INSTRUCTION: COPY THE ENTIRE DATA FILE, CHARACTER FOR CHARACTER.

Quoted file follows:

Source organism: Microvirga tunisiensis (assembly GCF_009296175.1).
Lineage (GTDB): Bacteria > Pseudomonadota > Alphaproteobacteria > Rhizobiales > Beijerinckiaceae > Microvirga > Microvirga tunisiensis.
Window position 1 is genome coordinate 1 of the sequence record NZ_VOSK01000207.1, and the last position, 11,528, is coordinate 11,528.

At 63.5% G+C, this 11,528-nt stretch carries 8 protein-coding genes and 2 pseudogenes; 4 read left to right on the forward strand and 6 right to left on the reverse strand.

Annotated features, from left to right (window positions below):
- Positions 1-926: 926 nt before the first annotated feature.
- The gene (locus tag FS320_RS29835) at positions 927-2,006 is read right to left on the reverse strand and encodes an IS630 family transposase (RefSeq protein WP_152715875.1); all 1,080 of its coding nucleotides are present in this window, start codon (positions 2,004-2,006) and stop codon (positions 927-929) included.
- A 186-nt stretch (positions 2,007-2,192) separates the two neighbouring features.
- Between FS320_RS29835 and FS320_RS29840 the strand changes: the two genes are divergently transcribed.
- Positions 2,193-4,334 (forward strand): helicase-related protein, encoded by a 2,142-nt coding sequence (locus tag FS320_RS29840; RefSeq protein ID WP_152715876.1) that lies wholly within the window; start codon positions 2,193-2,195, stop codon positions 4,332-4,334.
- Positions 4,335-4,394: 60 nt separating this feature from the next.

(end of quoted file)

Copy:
Source organism: Microvirga tunisiensis (assembly GCF_009296175.1).
Lineage (GTDB): Bacteria > Pseudomonadota > Alphaproteobacteria > Rhizobiales > Beijerinckiaceae > Microvirga > Microvirga tunisiensis.
Window position 1 is genome coordinate 1 of the sequence record NZ_VOSK01000207.1, and the last position, 11,528, is coordinate 11,528.

At 63.5% G+C, this 11,528-nt stretch carries 8 protein-coding genes and 2 pseudogenes; 4 read left to right on the forward strand and 6 right to left on the reverse strand.

Annotated features, from left to right (window positions below):
- Positions 1-926: 926 nt before the first annotated feature.
- The gene (locus tag FS320_RS29835) at positions 927-2,006 is read right to left on the reverse strand and encodes an IS630 family transposase (RefSeq protein WP_152715875.1); all 1,080 of its coding nucleotides are present in this window, start codon (positions 2,004-2,006) and stop codon (positions 927-929) included.
- A 186-nt stretch (positions 2,007-2,192) separates the two neighbouring features.
- Between FS320_RS29835 and FS320_RS29840 the strand changes: the two genes are divergently transcribed.
- Positions 2,193-4,334 (forward strand): helicase-related protein, encoded by a 2,142-nt coding sequence (locus tag FS320_RS29840; RefSeq protein ID WP_152715876.1) that lies wholly within the window; start codon positions 2,193-2,195, stop codon positions 4,332-4,334.
- Positions 4,335-4,394: 60 nt separating this feature from the next.